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An Illinois tax agency determined that former President Donald Trump should be reimbursed $ 1 million for the 2011 tax bill for his skyscraper in downtown Chicago, but local authorities are trying to prevent the return.

According to the Chicago Sun-Times newspaper, the point in question is the Cook County Board of Review’s estimate of the value of the rooms and retail space at the Trump International Hotel & Tower. In June, the Illinois Property Tax Appeals Board approved a 5-0 downgrade of the building’s commercial property.

The result of the vote implies that Trump is owed $ 1.03 million, money that would come from property taxes and destined for the Chicago City Council, the Chicago Public Schools and other government agencies. The Cook County state attorney opposes the refund and has filed a lawsuit with the Illinois Court of Appeals in hopes of blocking it.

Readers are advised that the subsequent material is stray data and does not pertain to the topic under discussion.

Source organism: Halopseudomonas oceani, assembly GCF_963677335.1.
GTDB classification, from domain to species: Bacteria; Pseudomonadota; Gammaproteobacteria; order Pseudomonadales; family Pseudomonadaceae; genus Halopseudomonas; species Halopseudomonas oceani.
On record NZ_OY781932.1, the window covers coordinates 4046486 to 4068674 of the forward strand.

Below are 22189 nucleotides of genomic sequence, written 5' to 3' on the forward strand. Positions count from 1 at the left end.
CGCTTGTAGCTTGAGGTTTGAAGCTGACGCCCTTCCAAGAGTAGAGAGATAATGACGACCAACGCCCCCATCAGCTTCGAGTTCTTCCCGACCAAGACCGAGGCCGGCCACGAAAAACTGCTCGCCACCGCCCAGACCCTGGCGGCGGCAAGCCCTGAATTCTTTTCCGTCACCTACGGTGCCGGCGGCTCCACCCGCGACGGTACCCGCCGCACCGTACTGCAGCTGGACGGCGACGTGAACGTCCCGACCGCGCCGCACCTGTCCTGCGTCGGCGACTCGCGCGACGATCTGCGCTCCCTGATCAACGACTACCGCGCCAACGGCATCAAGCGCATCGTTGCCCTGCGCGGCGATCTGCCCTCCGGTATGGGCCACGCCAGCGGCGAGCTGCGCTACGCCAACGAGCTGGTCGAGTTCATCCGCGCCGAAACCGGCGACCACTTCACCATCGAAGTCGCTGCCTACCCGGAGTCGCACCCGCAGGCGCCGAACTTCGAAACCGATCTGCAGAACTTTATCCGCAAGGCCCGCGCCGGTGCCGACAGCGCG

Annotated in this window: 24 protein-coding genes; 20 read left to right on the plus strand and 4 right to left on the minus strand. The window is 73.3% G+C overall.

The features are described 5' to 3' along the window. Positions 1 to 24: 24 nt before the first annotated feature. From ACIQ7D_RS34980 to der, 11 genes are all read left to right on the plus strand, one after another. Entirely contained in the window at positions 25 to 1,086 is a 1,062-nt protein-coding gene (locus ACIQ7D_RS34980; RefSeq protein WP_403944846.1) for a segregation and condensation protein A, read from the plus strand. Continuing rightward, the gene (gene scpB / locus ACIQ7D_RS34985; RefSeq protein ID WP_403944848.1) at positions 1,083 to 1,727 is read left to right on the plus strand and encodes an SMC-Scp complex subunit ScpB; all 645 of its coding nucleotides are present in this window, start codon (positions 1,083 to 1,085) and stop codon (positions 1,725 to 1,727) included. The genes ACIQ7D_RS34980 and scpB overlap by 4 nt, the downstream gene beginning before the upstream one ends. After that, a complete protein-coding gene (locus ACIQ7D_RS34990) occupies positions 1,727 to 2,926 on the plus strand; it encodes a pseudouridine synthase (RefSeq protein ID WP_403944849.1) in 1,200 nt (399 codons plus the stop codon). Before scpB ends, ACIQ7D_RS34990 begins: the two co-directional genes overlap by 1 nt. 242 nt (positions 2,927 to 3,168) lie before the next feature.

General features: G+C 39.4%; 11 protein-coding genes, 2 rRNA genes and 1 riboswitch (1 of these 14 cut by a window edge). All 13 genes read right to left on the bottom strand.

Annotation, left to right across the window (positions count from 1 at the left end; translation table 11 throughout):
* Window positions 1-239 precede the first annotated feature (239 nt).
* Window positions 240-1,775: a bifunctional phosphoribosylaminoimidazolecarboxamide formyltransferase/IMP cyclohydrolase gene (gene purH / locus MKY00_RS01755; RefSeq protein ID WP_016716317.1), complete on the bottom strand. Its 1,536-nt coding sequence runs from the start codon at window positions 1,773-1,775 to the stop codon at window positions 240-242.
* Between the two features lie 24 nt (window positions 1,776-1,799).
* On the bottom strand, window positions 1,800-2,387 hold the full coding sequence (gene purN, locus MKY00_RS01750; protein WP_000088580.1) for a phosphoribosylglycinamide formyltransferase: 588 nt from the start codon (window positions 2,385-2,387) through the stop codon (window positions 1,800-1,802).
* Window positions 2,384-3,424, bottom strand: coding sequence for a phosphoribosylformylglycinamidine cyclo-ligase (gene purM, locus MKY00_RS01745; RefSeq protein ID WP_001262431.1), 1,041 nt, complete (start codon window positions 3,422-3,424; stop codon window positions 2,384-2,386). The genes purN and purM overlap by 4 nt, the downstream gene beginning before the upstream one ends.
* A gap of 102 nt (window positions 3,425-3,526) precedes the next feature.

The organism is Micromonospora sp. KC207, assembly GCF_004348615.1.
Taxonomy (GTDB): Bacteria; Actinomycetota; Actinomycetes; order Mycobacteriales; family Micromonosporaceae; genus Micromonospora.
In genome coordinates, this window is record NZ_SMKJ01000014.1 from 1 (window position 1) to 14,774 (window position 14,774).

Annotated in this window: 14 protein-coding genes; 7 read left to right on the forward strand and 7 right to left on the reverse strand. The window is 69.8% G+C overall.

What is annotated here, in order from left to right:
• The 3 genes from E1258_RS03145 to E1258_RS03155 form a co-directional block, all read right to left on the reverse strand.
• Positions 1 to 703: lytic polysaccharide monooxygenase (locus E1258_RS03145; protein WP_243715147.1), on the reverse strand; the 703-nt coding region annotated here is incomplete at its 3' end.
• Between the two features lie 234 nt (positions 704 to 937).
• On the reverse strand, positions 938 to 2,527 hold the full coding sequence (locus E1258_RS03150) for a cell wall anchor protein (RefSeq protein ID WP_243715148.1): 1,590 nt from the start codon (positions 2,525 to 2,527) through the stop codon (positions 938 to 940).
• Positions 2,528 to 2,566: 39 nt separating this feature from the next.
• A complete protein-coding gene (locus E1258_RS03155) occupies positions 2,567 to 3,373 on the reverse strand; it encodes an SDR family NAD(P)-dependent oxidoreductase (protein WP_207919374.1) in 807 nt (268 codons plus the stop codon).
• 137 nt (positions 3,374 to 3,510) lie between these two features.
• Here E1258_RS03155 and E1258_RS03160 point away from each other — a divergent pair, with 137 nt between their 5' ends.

The dispute is the latest chapter in a long-standing legal battle surrounding Trump’s tax bills that began more than 12 years ago and resulted in more than $ 14 million in tax breaks in his favor. The dispute involves not just a former president who is at the center of a number of court battles but a Chicago councilor whose own legal troubles have made headlines in the local press for months.

Councilman Edward M. Burke, whose former law firm Klafter & Burke obtained tax breaks for Trump, has been indicted on federal charges for preventing companies from obtaining city permits unless they hired that firm. Burke has pleaded not guilty and is awaiting trial.

The dispute over the tax bills related to that property has its own long history. Originally, the state agency rejected Trump’s argument that the vacant stores were worthless because it couldn’t find someone to rent them. A hearing officer at the state agency rejected Trump’s argument that vacant stores at the property were worthless because they were not rented. However, a staff member later wrote in a report that Trump was entitled to reimbursement.

The tax agency postponed the proceeding of the case until Trump left the presidency and in June approved to reduce the valuation on the commercial property of the building.

 

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